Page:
Parents of children of a certain age may currently find themselves feeling a bit on edge and wondering how to manage the transition to ‘Big school’ which is just around the corner at the end of the summer. We’re here to give you a few tips and pointers on how to approach this major milestone in your child’s life…

Firstly, bear in mind that although for us adults September will be here in the blink of an eye, for your just four or nearly five-year-old, the 3 months before they start school stretch endlessly ahead. Children at this age have a limited concept of time, so it’s important to keep this in mind, along with remembering how much your child can change in just a few months.

In the run up to your child starting school, you can help them develop lots of practical and social skills that will help them to settle in. You can gently introduce all of these things at home over the next few months, but don’t worry too much if your child doesn’t master them before September!

If your child is going to be having school dinners, which are free for all children in reception, they will need to be able to carry a tray and use a knife and fork. If they will be taking a packed lunch, they will need to be able to open their lunch box and any packaging by themselves. You can practice these skills during family mealtimes at home, on a picnic or a trip to a café.

Encourage you child to begin to take themselves to the toilet and wash their hands afterwards, if they are not doing so already. You can also help them to protect their own health and that of others by teaching them to use a tissue when they need to, disposing of it in the bin and washing their hands after to reduce the spread of germs. Your child will benefit from able to dress and undress for P.E. lessons and you can make life easier for their class teacher by teaching your child to do up their coat and fasten their shoes where possible.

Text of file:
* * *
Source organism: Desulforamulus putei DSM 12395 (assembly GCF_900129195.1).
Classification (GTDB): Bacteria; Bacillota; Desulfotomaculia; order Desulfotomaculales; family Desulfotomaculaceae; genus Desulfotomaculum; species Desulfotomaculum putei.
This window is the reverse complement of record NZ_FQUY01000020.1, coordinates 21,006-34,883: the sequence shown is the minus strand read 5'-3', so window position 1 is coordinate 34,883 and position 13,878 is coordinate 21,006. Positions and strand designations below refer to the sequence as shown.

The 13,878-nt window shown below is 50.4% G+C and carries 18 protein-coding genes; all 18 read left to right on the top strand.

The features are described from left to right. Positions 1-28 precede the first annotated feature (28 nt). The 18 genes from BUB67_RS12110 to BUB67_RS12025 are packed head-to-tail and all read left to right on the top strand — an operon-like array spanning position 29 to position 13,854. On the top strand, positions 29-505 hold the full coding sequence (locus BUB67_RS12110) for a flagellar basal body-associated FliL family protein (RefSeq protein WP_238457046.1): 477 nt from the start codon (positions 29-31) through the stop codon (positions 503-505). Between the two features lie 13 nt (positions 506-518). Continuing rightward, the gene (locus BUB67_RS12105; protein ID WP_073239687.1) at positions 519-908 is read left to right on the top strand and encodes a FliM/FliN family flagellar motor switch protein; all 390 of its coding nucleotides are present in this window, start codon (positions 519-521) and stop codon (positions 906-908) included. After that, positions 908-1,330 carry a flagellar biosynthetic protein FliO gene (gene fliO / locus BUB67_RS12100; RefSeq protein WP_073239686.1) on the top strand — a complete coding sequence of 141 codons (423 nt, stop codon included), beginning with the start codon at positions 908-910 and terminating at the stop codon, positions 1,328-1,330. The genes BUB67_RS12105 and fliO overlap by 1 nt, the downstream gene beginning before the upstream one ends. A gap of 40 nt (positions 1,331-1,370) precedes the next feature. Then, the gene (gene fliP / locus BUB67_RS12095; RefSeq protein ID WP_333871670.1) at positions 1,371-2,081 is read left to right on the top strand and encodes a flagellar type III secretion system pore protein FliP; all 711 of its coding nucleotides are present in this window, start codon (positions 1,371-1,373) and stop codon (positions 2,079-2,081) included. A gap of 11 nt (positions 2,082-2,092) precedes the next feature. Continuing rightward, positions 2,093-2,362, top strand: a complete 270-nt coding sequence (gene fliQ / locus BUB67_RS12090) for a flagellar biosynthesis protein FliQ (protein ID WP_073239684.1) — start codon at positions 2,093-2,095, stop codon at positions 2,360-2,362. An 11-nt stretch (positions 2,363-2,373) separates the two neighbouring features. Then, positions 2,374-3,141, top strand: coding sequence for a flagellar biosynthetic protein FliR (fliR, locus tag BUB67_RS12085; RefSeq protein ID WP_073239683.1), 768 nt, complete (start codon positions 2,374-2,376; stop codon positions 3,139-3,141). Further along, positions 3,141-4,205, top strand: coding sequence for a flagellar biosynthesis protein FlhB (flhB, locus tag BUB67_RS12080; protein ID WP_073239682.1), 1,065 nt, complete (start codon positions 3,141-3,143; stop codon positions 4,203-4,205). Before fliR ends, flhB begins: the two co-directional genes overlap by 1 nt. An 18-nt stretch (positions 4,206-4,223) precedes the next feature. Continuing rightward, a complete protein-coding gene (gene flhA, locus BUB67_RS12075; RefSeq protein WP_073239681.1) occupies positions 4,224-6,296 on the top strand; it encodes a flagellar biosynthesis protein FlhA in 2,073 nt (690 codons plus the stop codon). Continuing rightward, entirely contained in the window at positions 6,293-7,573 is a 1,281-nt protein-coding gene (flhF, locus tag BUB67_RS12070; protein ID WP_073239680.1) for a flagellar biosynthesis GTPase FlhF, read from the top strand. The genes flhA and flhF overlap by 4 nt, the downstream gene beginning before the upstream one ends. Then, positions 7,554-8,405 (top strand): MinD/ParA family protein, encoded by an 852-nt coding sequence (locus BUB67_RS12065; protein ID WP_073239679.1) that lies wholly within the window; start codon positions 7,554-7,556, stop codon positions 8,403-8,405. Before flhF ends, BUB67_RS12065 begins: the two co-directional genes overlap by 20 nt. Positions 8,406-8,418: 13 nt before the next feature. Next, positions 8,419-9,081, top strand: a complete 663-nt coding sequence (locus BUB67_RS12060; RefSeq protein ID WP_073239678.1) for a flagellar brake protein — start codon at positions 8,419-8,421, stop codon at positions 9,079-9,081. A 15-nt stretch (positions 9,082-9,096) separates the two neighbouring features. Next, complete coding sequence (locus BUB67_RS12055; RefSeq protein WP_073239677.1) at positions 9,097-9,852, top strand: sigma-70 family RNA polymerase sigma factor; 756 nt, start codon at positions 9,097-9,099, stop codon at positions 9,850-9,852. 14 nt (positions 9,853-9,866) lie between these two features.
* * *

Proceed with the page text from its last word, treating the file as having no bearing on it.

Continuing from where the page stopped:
You and your child may find the transition to school a difficult time emotionally. You may have difficult memories of starting school yourself, or you may have loved every minute. As a parent it is important to try and remain calm and open to your child’s own anxieties or excitement. Talk to them about starting school, what they might do there, and who they might meet in a matter of fact way, and be prepared to listen to any worries they might have. If your child seems overwhelmed by the change, try and remain calm and reassuring. Most schools have opportunities for you to visit, meet the class teacher, and find out about routines as part of their transition arrangements and it is very beneficial to go along to these.

During the first few days, try not to worry if your child is upset or uncharacteristically quiet, or even over excited when you drop them off or pick them up. Each child will have their own individual way of managing their emotions. If you are worried, make time to speak to your child’s teacher. They will usually be able to reassure you that your child is settled and happy after a few minutes. If you are finding your own emotions hard to deal with, try not to linger, or to let your child see you upset as this can be very unsettling for them. Say a cheerful goodbye and leave smiling if you can – you child will be much happier if they see that you are. You can always have a bit of a cry when you get back to the car, you won’t be the only one!